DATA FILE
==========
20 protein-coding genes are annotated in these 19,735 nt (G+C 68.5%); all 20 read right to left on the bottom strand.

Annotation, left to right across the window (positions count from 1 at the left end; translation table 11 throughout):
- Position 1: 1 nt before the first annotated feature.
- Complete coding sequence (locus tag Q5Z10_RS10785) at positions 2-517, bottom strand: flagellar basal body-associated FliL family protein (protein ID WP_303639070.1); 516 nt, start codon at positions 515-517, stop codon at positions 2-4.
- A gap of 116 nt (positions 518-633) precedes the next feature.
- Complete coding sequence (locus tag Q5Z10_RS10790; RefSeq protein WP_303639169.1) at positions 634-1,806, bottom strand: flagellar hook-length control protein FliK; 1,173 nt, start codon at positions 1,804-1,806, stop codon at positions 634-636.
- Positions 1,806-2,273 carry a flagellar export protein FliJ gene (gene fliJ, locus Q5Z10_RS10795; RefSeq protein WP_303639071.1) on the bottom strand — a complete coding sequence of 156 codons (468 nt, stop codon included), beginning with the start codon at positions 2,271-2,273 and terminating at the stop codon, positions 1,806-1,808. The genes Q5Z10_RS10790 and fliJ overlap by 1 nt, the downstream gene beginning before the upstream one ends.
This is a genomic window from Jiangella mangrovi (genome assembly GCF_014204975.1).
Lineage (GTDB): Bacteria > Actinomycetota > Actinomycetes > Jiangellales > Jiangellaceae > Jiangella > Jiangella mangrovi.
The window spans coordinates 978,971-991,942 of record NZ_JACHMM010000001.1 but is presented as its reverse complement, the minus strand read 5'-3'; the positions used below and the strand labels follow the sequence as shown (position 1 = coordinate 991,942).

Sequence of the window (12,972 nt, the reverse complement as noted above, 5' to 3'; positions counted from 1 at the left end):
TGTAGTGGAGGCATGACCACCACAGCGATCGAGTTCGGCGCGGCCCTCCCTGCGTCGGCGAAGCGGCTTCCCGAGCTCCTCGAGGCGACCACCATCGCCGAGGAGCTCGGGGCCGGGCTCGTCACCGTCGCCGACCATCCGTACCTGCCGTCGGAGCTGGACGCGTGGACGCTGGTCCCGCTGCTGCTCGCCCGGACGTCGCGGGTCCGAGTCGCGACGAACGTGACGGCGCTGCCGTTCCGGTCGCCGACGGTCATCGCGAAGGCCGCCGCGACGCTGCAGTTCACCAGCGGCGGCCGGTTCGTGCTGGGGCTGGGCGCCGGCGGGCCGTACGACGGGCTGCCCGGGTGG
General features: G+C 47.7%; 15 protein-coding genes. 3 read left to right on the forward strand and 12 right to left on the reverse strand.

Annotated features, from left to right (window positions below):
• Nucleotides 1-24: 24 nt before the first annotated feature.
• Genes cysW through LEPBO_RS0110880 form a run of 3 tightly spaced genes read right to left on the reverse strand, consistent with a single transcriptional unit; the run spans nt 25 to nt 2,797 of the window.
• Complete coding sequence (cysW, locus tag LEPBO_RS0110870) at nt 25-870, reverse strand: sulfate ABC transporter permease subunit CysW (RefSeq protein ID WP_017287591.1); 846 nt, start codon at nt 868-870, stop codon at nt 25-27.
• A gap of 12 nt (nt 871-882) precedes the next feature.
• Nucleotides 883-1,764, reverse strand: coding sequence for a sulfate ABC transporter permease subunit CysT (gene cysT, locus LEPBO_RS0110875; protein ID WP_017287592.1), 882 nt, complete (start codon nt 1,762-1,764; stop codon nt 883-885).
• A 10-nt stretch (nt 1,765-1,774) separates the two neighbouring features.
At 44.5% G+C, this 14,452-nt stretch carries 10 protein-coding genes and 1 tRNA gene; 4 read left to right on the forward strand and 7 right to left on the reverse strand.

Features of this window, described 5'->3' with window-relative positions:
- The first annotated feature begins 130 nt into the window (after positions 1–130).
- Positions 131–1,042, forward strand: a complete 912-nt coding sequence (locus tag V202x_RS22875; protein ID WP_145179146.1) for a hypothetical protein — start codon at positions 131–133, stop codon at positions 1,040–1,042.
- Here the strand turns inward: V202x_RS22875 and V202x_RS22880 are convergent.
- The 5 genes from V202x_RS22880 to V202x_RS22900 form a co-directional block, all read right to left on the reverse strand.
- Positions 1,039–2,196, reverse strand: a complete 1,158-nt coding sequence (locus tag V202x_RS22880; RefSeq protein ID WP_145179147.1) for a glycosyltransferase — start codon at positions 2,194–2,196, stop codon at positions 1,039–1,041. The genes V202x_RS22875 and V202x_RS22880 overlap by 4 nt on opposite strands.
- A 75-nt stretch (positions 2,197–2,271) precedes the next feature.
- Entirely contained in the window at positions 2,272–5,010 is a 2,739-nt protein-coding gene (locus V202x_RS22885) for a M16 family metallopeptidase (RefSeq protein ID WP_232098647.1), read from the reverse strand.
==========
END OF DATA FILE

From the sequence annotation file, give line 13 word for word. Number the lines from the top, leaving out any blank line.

General features: G+C 47.7%; 15 protein-coding genes. 3 read left to right on the forward strand and 12 right to left on the reverse strand.